The Nokia 6500 Slide’s 3.2 megapixel camera puts it firmly in the second division of camera phones, behind the 5-megapixel units that currently lead the market. Nevertheless, it has a number of features to match its high-res rivals, not least auto-focus and a ‘name’ lens – in this case it’s Carl Zeiss optics.
The camera interface itself is pretty similar to other Nokia Series 40 cameras, like the 6300’s. Of course, there’s a wider choice of still resolution (with six options ranging from 1536×2048 down to 120×160) and four video sizes (640×480, 352×288, 176×144 and 128×96), but behind the specs, the interface offers nothing new, and annoyingly no shortcuts that let you change white balance or add effects without drilling down through the menu system.
Auto-focus is certainly effective. Half-press the shutter button on the edge of the phone and a white square appears around the central third of the viewfinder, with its border changing to green once the object is in focus. Simply give the shutter button a firmer press to take your photo. You can also capture images using the main selection key, although in this case you press to focus and release the key to capture. There is a short delay between press/release and capture, but it’s worth it to ensure a sharp image.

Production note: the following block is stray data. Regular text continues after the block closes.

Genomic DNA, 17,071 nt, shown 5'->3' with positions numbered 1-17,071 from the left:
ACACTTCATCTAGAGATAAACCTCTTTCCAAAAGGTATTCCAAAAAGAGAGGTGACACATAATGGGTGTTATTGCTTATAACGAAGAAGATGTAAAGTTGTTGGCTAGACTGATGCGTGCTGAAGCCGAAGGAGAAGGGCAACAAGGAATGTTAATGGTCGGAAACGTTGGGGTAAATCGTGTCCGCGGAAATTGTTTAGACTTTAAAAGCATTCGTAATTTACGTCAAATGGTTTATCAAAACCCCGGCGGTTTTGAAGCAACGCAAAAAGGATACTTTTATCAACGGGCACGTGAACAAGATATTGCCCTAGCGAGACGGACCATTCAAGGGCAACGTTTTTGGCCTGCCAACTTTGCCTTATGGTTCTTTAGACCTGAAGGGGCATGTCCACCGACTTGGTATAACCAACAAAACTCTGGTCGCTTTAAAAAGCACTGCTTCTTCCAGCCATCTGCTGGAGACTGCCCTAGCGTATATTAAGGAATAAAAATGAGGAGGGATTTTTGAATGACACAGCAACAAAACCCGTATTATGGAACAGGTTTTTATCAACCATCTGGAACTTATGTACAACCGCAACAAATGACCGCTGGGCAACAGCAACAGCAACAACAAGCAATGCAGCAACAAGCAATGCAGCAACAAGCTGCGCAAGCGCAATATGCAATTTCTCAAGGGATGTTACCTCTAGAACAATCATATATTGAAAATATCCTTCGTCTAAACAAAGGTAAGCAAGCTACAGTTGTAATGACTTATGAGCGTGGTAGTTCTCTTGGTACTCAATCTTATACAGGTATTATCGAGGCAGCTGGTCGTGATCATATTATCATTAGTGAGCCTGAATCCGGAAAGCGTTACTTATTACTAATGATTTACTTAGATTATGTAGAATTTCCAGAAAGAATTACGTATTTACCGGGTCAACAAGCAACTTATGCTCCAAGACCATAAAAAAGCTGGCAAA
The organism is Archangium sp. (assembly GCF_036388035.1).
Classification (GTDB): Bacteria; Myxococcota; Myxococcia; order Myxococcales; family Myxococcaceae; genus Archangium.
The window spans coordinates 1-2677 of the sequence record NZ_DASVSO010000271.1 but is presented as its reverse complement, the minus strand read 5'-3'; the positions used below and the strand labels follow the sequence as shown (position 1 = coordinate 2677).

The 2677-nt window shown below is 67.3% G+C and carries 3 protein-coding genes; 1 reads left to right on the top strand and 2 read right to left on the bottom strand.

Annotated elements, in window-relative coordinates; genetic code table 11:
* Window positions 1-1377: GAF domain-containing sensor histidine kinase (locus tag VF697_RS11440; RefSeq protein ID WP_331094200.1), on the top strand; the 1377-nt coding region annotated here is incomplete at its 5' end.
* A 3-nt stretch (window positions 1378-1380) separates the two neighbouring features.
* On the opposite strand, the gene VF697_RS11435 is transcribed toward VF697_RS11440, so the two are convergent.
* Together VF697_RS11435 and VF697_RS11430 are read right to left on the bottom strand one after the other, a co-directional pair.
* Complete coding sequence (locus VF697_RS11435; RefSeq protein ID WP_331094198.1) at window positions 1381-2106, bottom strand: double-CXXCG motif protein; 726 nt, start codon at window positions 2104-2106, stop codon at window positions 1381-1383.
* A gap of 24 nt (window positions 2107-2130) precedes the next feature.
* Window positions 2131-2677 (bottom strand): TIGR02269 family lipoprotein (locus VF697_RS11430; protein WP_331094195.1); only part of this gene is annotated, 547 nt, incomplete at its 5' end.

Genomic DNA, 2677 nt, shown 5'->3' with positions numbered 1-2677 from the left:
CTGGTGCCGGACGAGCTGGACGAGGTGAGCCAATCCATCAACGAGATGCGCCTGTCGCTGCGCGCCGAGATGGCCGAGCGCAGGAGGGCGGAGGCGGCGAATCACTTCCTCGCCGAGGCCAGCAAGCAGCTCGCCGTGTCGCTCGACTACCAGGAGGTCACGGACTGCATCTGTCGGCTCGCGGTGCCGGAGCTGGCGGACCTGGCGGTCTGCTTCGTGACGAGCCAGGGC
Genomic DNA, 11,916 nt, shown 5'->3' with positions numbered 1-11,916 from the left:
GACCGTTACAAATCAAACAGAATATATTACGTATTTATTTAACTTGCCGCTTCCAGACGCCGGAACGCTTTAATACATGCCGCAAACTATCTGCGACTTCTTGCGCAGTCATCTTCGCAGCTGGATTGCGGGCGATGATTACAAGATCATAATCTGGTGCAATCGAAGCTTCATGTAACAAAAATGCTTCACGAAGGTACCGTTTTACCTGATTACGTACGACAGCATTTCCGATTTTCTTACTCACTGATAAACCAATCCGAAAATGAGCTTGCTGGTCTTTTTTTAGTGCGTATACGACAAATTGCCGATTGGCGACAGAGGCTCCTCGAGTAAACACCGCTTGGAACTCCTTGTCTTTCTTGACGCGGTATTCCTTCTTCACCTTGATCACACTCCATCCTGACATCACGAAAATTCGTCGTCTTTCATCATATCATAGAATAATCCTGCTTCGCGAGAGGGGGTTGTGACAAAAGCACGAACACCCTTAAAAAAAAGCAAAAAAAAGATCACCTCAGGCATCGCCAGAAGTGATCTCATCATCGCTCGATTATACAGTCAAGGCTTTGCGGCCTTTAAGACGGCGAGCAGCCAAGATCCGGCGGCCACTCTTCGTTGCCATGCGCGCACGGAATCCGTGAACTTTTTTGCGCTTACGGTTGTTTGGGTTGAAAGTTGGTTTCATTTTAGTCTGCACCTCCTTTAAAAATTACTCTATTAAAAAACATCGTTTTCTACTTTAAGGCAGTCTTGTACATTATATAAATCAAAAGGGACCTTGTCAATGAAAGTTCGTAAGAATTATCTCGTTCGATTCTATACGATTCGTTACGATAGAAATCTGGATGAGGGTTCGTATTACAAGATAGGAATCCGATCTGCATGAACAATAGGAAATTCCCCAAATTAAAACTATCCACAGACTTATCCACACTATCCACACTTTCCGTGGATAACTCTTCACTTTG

Despite opting for an LED flash rather than Xenon illumination, the 6500 Slide’s dual-LED flash is one of the most effective we’ve seen on a camera phone. Its ‘fill-in’ effect eliminates red-eye, and more importantly does away with the familiar blue glare that we’re used to seeing bouncing off subjects.
There are five white balance settings – auto, daylight, tungsten, fluorescent and horizon – and you can set the flash to on, off or automatic. The ubiquitous – but surely rarely used – night mode is also present. A self-timer is included too, as well as an Image sequence option that takes three photos in rapid succession, useful when snapping moving images.
Image sharpness can’t be faulted thanks to the 6500 Slide’s auto-focus, but quality is sometimes found wanting, particularly in darker areas where the camera adds a lot of noise. Colours are generally bright and accurate, however, and you would be happy with any 6×4-inch photos printed via the phone’s PictBridge interface, over Bluetooth or using the phone’s microSD card.